A woman who claims she lost the winning Mega Millions (search) lottery ticket and is suing to block payment to the acknowledged winner said Wednesday she was charged previously with credit card fraud and assault.

When asked about past run-ins with the law, Elecia Battle (search) said she was charged but not convicted.

"I'm done with that," said Battle, 40. "I paid the fine. That's end of story. It makes me look like I'm a bad person. Everybody has bad in the past. I'm not even worried about that, really. I never did any jail time for that."

Battle said Wednesday that she was charged in the Cleveland suburb of South Euclid under her former married name, Elecia Dickson. She refused to discuss why or when she was charged. A call to the South Euclid police to try to confirm the charges was not immediately returned.

The Ohio Lottery on Tuesday declared Rebecca Jemison (search), 34, of South Euclid, the winner of the 11-state Dec. 30 drawing, qualifying her for a lump-sum payment of $67.2 million, after taxes.

Later Tuesday, Battle sued, asking a judge to block the lottery from paying Jemison.

Battle claimed in a police report that she dropped her purse as she left a convenience store after buying the ticket and only realized after the drawing that the ticket was missing.

"My ticket was lost. I do recall all the numbers. They are all somehow family related. No one can tell me what I did and did not play. I did it honestly and I have no doubt," Battle told The Associated Press at the office of her attorney, Sheldon Starke.

Authorities in South Euclid feel Jemison's winning ticket "obviously draws into question the integrity of Elecia Battle's report," said Lt. Kevin Nietert. Police are now investigating whether she lied in the police report -- a misdemeanor punishable by 30 days to six months in jail.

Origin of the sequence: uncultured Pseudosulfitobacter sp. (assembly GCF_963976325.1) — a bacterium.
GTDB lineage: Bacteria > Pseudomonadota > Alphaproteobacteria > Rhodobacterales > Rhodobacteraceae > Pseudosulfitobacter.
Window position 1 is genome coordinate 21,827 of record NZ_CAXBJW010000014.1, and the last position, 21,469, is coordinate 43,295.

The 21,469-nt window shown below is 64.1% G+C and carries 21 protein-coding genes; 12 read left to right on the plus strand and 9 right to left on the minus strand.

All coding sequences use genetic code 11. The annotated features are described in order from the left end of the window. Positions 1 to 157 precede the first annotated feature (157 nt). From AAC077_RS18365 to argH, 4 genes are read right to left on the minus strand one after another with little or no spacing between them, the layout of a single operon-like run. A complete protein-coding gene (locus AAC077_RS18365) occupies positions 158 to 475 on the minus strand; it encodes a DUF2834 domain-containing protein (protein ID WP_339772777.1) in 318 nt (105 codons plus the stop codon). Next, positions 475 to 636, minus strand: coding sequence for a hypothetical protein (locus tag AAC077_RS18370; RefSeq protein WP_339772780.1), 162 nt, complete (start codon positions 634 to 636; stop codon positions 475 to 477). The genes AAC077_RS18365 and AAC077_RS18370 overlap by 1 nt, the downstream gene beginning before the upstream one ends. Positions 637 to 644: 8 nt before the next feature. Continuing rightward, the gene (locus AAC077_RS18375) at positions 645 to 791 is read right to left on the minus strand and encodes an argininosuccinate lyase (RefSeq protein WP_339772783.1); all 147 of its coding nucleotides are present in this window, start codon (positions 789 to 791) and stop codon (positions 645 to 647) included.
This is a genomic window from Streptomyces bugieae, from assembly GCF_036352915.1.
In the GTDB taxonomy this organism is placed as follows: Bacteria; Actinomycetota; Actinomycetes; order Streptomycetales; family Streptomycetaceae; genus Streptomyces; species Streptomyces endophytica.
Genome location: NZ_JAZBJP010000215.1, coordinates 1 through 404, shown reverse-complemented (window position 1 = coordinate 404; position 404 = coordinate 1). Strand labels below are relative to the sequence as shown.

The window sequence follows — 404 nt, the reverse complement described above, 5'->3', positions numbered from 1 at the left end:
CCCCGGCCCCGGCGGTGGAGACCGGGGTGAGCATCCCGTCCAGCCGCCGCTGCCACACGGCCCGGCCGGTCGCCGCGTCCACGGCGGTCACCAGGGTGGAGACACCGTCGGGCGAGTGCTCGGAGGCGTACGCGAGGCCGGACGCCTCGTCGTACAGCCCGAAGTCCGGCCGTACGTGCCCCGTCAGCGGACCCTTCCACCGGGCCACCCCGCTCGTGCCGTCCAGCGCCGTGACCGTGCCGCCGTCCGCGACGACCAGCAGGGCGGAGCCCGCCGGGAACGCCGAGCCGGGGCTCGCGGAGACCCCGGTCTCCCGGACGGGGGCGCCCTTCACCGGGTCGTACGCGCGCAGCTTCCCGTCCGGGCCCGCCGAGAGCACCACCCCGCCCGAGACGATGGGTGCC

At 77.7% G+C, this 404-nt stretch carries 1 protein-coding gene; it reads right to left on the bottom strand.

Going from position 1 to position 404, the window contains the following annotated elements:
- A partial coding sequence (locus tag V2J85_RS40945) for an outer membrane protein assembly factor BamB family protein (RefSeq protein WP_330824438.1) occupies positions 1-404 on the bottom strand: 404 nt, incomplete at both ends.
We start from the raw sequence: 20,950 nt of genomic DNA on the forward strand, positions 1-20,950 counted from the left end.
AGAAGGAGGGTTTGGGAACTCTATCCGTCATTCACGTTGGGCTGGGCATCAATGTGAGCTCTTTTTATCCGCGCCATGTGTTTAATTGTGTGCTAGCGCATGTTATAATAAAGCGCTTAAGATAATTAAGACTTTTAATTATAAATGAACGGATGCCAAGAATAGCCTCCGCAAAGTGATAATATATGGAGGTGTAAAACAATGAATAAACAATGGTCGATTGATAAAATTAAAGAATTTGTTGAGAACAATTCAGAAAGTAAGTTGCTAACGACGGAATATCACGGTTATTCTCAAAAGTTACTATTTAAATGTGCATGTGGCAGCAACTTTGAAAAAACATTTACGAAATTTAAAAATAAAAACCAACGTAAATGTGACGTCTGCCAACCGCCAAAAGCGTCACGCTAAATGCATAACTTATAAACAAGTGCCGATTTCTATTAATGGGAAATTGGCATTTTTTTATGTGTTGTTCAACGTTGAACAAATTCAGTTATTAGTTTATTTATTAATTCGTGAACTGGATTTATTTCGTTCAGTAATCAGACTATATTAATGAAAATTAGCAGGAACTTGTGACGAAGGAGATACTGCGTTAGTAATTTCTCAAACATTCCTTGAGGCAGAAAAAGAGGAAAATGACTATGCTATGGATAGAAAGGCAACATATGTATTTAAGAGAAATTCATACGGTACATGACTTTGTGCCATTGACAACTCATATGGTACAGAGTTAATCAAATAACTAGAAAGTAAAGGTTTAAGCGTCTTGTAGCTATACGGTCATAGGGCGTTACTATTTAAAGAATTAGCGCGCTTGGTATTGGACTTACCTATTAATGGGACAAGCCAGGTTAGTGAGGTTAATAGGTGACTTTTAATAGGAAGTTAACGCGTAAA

Jemison said Battle's claim prompted her to quit stalling and submit her ticket.

"I was angry at first, but not worried at all," Jemison said. "I knew what I possessed."

Dennis G. Kennedy, director of the Ohio Lottery, said the lottery was confident Jemison bought the ticket. She provided another lottery ticket bought at the same time and had a ticket from a previous drawing with the same numbers, Kennedy said.

The Ohio Lottery says the ticket is a bearer note, which means whoever turns in a valid ticket is legally entitled to the winnings.

Jemison, who handles telephone and doctor paging duties at a suburban hospital, said she was looking forward to buying a new home, taking a vacation and sharing her prize with her tight-knit family. She and her husband, Sam, have a 12-year-old daughter.

South Euclid is expecting its own windfall of about $1.4 million in taxes from the prize. The Cleveland suburb had been expecting a $1 million deficit for 2004, and Mayor Georgine Welo laid off 11 employees last week.